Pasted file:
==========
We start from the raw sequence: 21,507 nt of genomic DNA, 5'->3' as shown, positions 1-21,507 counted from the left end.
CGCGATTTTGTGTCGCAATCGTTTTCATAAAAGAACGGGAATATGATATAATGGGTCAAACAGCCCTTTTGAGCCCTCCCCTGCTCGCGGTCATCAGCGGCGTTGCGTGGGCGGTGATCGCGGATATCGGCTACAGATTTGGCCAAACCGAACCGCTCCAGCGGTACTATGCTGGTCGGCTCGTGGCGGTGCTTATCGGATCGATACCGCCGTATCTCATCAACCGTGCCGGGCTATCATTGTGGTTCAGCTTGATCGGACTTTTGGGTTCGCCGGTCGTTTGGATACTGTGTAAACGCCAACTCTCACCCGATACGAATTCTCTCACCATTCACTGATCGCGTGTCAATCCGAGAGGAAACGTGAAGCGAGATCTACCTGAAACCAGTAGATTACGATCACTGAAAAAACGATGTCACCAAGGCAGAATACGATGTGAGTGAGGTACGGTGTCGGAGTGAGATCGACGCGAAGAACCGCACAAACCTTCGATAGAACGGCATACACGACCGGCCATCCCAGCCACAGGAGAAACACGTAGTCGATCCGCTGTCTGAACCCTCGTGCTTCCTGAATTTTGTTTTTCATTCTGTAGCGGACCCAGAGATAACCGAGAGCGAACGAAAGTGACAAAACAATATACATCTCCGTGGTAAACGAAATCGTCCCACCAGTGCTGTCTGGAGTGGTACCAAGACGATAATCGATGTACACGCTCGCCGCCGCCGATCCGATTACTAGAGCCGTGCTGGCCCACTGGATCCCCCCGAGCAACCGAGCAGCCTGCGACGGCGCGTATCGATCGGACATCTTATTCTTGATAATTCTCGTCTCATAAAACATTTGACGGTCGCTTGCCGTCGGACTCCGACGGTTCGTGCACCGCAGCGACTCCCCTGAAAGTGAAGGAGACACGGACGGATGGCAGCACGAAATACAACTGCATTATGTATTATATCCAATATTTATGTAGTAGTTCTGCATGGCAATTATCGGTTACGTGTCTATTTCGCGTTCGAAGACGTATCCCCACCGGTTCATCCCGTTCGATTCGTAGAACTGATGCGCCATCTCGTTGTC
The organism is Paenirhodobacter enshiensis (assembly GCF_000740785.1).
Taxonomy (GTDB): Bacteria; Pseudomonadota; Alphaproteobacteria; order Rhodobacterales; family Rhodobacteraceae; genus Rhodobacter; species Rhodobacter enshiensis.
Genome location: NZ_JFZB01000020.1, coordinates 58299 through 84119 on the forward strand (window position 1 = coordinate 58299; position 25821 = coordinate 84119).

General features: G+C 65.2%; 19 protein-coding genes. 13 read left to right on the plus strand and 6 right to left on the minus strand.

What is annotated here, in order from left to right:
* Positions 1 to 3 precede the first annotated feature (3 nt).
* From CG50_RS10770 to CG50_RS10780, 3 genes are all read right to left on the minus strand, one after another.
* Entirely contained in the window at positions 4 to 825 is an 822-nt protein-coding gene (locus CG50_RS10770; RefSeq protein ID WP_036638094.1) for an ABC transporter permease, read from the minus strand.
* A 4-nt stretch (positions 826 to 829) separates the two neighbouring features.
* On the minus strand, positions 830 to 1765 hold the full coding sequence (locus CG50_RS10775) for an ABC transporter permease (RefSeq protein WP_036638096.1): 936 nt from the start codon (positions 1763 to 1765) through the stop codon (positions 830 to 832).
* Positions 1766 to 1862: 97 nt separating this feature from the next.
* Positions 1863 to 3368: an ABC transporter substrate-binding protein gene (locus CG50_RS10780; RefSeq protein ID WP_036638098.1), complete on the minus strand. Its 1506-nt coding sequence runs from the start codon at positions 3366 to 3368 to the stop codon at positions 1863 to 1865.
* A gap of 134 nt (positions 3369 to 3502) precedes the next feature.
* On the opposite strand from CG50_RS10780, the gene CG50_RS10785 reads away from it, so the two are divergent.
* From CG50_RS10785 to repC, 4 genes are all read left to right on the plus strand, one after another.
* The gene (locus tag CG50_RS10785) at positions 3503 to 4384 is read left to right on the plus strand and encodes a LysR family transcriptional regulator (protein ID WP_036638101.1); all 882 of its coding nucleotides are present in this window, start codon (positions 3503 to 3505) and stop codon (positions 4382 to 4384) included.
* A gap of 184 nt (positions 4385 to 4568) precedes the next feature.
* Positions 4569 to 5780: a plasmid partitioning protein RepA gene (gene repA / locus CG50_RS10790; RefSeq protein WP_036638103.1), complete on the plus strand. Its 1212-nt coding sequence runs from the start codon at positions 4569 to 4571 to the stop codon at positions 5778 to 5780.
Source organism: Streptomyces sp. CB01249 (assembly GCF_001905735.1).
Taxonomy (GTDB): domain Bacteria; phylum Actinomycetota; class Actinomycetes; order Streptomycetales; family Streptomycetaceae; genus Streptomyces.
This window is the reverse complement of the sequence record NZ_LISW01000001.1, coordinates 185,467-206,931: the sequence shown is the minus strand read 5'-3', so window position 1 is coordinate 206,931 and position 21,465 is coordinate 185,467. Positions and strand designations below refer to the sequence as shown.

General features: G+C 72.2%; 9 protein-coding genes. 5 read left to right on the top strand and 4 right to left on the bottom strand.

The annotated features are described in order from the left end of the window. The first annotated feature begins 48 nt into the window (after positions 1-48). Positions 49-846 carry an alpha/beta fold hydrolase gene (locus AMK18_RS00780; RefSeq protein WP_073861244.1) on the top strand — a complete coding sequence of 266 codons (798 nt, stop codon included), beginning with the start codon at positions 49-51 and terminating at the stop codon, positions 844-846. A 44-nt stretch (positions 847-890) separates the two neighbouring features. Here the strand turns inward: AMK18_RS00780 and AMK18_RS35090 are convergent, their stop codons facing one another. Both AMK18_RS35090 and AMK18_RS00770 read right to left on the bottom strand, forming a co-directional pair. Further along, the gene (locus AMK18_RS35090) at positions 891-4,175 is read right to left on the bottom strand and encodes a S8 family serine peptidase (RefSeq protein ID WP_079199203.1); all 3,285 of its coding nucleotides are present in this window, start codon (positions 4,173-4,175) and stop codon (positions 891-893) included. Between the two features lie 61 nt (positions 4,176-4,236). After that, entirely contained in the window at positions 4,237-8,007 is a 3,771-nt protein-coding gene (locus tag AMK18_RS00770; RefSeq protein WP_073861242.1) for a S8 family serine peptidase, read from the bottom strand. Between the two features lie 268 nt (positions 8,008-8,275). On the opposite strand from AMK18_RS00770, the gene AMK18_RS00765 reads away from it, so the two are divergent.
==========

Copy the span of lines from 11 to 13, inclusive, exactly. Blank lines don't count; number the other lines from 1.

* A 4-nt stretch (positions 826 to 829) separates the two neighbouring features.
* On the minus strand, positions 830 to 1765 hold the full coding sequence (locus CG50_RS10775) for an ABC transporter permease (RefSeq protein WP_036638096.1): 936 nt from the start codon (positions 1763 to 1765) through the stop codon (positions 830 to 832).
* Positions 1766 to 1862: 97 nt separating this feature from the next.